Exploring the impact of broadband and technology on our lives, our businesses, and our communities.

"Twisted Pair Preservation Act" in Virginia

Eldo Telecom has a wry sense of humor. He has called a draft piece of legislation circulating in the statehouse in Richmond, Virginia the "Twisted Pair Preservation Act."

It's black humor at its best, because the bill would make it very difficult for local governments in Virginia to make any kind of investment in telecom infrastructure, even if the infrastructure was offered on a wholesale basis to private sector providers and even if the locality stayed out of offering retail telecom services.

To me, the interesting thing about this bill is what is not being said out loud:

The incumbents are very fond of claiming that all muni telecom projects are poorly managed, financial catastrophes waiting to happen, and a waste of money.

But if they are right, why would they waste their lobbying dollars to outlaw something that doesn't work?

This is the dog that did not bark.

The community broadband projects obviously scare the heck out of the incumbents, because *distributed ownership of infrastructure* breaks the 100 year monopoly on telecom that they have had. It's been a nice ride, but it's coming to an end.

Competitive broadband is not really about getting government involved at all. Government participation is a means to an end, it is not the end goal. The end goal is distributed ownership of telecom infrastructure, and that could be a whole variety of public and private players, including customers themselves.

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The day the InnerTubes jumpted the shark

This weekend, while I was busy wasting time watching a Youtube video, there was an ad for a WiFi-enabled slow cooker.

I'm not sure what bothered me more: the ad showed a guy in a car using his smartphone to turn on the slow cooker--he looked like he had just won the lottery; or the fact that a cooking pot has WiFi built in.

I suppose someone is going to buy the things, but the idea that you now have a cooking pot, subject to extremes of heat and moisture, with electronics built in sounds like a recipe for rapid failure of the circuit board. And then you have a pot that does not work. I have had the same slow cooker for more than twenty years. It has no software, has never needed an upgrade, does not have an IP address, has never been part of the Internet of Things, I can throw it in the sink to clean it, and works every time I plug it in. I've never thought, "Gee, I wish this had WiFi."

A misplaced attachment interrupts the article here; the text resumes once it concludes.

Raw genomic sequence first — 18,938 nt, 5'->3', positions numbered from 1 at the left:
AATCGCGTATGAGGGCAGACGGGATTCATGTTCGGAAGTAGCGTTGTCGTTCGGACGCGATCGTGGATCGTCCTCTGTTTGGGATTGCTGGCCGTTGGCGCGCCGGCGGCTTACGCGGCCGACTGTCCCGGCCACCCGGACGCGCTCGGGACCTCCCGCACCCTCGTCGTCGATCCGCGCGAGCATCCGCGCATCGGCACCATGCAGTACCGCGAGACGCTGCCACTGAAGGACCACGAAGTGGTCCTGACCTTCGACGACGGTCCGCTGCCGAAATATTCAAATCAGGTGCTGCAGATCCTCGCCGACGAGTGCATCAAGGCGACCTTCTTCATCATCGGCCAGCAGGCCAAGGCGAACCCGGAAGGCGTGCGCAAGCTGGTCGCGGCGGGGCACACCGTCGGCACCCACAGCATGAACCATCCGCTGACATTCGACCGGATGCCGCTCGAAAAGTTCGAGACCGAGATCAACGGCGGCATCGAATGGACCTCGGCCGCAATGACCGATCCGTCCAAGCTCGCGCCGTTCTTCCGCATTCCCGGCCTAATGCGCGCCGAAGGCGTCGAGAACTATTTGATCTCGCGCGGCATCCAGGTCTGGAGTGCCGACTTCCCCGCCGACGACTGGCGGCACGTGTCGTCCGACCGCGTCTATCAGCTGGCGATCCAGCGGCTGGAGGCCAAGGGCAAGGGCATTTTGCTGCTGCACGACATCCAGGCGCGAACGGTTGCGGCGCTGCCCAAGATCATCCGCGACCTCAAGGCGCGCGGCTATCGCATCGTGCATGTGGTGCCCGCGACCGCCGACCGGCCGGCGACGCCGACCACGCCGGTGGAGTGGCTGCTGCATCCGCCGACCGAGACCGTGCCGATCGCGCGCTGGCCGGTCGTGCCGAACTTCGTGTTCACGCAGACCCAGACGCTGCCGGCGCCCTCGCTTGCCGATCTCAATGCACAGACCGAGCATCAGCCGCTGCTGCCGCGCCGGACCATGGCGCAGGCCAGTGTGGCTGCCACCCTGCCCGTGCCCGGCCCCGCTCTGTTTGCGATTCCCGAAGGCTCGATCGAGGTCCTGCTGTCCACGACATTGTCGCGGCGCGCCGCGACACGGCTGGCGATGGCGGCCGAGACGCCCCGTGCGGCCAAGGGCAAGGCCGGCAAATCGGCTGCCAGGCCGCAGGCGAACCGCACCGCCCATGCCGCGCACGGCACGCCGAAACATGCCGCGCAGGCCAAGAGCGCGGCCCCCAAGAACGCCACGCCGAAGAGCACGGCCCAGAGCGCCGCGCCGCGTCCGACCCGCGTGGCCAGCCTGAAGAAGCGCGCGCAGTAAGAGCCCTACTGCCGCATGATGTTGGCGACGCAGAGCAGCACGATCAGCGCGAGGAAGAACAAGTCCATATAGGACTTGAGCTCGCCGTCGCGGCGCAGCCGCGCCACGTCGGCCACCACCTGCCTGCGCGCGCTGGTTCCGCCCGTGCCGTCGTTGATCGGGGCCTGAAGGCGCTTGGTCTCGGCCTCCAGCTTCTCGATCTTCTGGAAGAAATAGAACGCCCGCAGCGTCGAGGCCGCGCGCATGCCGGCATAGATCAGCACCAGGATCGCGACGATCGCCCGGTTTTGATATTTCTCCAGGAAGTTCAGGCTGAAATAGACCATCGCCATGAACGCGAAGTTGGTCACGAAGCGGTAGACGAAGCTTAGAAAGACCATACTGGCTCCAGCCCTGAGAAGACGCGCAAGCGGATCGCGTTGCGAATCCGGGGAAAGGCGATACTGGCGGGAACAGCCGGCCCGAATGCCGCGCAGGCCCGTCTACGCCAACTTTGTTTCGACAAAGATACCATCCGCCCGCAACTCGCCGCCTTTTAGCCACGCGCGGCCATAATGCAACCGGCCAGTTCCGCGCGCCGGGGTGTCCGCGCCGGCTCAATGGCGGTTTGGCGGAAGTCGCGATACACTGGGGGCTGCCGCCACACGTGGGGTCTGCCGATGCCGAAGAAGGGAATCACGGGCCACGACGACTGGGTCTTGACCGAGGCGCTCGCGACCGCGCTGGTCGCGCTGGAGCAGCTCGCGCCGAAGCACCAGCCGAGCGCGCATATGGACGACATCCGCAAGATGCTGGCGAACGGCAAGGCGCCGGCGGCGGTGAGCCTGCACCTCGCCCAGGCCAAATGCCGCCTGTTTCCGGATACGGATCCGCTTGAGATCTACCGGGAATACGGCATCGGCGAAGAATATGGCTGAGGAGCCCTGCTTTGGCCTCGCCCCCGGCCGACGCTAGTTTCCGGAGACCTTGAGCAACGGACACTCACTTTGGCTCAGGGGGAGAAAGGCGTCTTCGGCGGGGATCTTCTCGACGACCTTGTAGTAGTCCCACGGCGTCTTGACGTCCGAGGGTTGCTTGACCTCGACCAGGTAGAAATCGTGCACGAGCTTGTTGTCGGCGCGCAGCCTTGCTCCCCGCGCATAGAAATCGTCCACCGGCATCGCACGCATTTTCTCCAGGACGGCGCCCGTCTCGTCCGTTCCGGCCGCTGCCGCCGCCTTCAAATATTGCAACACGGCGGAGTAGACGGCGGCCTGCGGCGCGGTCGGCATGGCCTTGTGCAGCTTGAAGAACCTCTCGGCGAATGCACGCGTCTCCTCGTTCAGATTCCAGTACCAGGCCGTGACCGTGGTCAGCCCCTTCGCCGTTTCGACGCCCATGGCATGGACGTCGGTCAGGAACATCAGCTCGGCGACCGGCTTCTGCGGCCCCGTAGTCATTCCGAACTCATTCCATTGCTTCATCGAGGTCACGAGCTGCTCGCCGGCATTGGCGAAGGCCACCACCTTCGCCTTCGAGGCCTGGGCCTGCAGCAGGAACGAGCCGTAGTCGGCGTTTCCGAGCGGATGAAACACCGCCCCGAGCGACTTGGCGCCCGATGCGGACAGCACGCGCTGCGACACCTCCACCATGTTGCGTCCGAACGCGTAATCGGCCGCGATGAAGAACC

Next up: A news report that the Russians have hacked two million slow cookers and are using them to crash CIA servers with Denial of Service attacks.

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The decline of the Web

As our portable devices become more common and more powerful, the Web is being wrecked by the blight of ads. I see this both with browsers on computers but also and especially on the portable devices, where the pop-up and pop-over advertising not only obscures the content but is often impossible to get rid of. On a smartphone, and I don't care how big the screen is, the little 'X' or "Close ad" button is so small as to be unusable.

It is now ordinary to visit a site and then leave within a few seconds without reading anything because the ads are so difficult to get rid of.

'Free' content, of course, is not really free. The people and organizations running these sites have to pay the bills somehow, but I think we are on the wrong side of a downhill slide, where ads are about to overwhelm the content (and on some sites this is already true).

What I find most disappointing is the commercialization of the Web. There was a time, in the nineties, when creating and maintaining a Web site was easy enough for almost anyone. But the complexity of managing even a basic site is staggering. Tools like Wordpress and Drupal have become so complex that they have become textbook cases for becoming the problem they were developed to solve.

So we all go to Facebook, which has done a good job of making it easy to have a "page" for a community group or some special interest/hobby. But is it really healthy to have the entire world using a single platform?

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Technology is making us stupid: Part II--We don't know how to use the phone

I've written about this before, but had two recent instances where someone needed something from me on short notice (i.e. within a couple of hours) and emailed me instead of picking up the phone. In both cases, they were confused and disoriented when I explained that I had been in meetings and do not check my email in meetings.

If they had called and left a voice mail (or spoken with our receptionist), I would have been able to get them what they needed.

I get so much spam that I rarely check email on my phone--deleting spam on an iPhone is painful. And yes, we have spam filters running on our mail server, but about 3-5% gets through, and that's several hundred spam emails a day.

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Is the end of the FCC near?

The Washington Post reports that the incoming Trump administration may be considering abolishing the FCC. The FCC was originally created to manage the allocation of a scarce resource (at the time)--frequency spectrum. Advances in radio technology and the rise of the Internet have led to questions about what the FCC should be doing these days.

As the article notes, much of what the FCC does these days could be handled by other Federal agencies and/or pushed down to state regulatory agencies. The FCC has had a difficult job over the past couple of decades as it tries to manage the regulation of the now largely irrelevant legacy cable TV and telephone companies. I don't think the world would end if the FCC were broken up, and it could open the door for both more start up private sector telecom investment and increased opportunities for communities to build and manage their own telecom infrastructure.